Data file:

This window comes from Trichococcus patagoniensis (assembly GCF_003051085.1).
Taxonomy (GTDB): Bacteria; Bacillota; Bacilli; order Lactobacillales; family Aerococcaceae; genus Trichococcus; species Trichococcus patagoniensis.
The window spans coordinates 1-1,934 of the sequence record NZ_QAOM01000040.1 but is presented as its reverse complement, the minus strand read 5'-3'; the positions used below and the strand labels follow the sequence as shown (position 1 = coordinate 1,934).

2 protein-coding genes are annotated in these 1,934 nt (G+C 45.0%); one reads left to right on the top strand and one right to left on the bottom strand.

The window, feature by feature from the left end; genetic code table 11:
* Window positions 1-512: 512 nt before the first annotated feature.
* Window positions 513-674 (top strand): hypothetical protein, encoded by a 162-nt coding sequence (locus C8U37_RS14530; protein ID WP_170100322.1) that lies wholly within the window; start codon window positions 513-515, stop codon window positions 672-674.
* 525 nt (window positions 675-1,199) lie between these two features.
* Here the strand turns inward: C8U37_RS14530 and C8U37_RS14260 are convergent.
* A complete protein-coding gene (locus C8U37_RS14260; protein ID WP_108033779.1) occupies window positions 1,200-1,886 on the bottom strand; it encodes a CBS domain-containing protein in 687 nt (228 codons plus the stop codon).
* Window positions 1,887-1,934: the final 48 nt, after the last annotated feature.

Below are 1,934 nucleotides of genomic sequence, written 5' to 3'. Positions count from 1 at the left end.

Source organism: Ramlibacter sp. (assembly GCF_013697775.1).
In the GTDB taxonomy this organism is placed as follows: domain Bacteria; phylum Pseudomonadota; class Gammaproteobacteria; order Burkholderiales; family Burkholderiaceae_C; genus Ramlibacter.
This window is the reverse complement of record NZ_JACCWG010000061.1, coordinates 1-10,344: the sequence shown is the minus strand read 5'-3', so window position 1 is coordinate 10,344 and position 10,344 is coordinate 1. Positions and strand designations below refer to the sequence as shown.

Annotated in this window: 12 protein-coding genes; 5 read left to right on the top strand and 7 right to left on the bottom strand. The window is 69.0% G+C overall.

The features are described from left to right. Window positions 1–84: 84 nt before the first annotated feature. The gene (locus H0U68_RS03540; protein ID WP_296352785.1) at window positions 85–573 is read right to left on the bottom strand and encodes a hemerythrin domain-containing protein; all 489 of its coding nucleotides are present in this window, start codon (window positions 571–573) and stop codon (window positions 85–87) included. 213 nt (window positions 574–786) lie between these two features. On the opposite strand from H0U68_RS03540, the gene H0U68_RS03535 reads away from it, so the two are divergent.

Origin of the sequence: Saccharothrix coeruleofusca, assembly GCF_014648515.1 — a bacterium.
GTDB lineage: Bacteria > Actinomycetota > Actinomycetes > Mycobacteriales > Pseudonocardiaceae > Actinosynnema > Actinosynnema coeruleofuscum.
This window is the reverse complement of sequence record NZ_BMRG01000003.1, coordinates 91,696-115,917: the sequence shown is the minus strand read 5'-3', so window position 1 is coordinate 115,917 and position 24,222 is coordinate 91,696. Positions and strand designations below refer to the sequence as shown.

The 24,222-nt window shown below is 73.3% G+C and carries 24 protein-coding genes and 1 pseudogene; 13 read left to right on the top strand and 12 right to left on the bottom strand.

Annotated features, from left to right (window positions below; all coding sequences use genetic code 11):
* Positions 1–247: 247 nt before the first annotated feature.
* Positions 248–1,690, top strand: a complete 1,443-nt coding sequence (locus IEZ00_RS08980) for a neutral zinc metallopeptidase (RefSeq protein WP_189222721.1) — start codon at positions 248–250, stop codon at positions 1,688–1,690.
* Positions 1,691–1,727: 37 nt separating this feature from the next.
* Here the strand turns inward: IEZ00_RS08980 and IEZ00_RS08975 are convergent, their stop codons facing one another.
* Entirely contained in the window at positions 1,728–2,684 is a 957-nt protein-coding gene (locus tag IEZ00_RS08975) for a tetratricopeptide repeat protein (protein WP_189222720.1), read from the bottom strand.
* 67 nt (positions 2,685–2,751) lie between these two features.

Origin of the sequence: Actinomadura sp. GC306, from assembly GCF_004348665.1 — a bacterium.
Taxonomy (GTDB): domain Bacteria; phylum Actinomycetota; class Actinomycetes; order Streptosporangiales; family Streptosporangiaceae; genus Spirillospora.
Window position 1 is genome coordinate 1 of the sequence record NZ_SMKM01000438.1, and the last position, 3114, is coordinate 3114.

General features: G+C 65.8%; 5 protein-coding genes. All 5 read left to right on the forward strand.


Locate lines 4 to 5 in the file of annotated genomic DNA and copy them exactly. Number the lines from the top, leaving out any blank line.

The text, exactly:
2 protein-coding genes are annotated in these 1,934 nt (G+C 45.0%); one reads left to right on the top strand and one right to left on the bottom strand.

The window, feature by feature from the left end; genetic code table 11: